Among her other interests, Rosie has been a Trustee of the London Library and of the facial reconstruction charity Saving Faces. She has chaired the Betty Trask Prize.

Her work has twice been awarded the Romantic Novel the Year, and recently The Kashmir Shawl won the epic category of the prize.

She is currently at work on a new book.

238 thoughts on “Welcome – this is the official Rosie Thomas website.

  1. I have just finished the Potters House, I loved every minute of it. Yes I was a tiny bit confused but almost got it. The earlier explanations confirmed what I had thought it to be.The Kashmir Shawl was a fabulous read and I intend to keep reading your books.
    Thank you for providing such great stories.

  2. I am from Egypt. Let’s just say “Iris & Ruby” is now my favorite topped book ever! I see a great deal of me and my grandmother in it. You’re way of writing breaks boundries beautifully. I cried, laughed and lived your words. How you meticulously drew modern and old Egypt, not a single wrong detail, how did you manage to do it? Because an English author just made an Egyptian reader fall in love with her Egypt again. Maybe I’m just a fan in a sea of others, but your words hit me so close to home. Thank you for the master piece, Rosie. Till we meet.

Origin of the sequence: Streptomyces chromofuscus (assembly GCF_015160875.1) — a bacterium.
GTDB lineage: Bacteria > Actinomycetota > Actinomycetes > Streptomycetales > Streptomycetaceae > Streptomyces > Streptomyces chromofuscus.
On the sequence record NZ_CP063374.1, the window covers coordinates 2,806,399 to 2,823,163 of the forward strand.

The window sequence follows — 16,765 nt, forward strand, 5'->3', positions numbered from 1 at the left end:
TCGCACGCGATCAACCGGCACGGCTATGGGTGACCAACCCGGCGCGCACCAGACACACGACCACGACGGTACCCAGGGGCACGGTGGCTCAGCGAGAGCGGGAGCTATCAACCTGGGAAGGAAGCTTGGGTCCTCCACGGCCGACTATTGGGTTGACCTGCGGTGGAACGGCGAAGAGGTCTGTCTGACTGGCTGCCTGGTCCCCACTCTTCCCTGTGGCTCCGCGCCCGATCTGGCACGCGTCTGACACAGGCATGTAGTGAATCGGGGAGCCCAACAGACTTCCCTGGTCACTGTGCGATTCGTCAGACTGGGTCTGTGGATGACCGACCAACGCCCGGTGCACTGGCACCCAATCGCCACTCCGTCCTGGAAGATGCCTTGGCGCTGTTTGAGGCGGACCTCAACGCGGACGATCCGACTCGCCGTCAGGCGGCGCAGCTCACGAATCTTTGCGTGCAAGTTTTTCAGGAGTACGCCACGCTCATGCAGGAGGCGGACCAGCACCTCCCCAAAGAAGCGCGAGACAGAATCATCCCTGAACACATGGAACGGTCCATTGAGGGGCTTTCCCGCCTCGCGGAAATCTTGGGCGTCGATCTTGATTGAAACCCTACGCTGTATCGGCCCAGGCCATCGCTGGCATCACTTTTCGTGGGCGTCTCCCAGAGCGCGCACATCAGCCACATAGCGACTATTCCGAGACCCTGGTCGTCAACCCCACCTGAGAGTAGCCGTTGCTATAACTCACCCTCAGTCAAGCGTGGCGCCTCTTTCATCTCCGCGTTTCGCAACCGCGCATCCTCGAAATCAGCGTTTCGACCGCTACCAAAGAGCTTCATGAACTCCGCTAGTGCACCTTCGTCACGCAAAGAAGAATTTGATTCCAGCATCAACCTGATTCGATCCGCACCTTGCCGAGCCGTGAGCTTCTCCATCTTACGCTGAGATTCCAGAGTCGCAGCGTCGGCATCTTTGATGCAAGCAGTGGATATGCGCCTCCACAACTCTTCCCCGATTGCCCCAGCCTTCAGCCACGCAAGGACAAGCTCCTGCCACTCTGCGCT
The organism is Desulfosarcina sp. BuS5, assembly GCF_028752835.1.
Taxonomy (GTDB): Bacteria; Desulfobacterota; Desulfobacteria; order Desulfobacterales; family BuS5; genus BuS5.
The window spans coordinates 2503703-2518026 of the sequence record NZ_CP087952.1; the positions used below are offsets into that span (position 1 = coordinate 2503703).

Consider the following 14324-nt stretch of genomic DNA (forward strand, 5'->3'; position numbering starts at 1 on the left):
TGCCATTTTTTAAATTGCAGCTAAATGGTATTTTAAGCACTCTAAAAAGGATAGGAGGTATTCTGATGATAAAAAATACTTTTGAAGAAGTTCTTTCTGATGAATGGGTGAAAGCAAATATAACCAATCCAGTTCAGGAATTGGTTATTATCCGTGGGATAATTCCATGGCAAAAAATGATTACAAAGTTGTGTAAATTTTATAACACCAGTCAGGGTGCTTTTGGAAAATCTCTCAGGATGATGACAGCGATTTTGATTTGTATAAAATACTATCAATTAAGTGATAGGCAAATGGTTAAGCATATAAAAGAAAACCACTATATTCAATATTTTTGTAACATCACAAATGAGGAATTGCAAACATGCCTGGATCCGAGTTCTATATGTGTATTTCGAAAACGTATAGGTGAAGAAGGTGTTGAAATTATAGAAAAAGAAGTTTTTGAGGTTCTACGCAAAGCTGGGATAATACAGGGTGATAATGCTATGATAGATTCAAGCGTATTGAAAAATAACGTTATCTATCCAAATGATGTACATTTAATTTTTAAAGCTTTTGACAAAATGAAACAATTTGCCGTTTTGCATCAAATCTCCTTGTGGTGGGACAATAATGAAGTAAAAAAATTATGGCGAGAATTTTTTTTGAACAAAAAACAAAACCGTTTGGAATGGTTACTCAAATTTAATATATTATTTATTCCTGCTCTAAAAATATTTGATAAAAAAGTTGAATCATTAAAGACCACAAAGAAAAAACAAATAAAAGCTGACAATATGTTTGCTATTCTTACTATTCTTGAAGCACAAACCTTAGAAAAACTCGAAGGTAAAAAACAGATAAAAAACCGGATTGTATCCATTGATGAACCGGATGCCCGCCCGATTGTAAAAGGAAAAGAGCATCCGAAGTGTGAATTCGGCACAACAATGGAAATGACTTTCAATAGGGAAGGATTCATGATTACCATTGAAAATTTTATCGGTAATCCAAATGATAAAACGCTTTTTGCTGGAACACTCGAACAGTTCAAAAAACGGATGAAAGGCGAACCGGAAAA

• Hello Dina – what a wonderful message for an author to receive. You can’t imagine how delighted I am that an Egyptian woman read and enjoyed my book, found it convincing, and then took the trouble to write to me.
      I have visited Egypt a handful of times, just as a tourist, and it is a country and a culture that stays with me always. Cairo is such a fascinating city: the layers of history, the blend of ancient and modern, the teeming streets and always the nearness of the desert. I would go back tomorrow if I could! Iris&Ruby is of course about mothers and daughters, and the way that a grandmother/granddaughter bond can be such a strong one. I am so pleased it touched a chord with you. My very best wishes to you.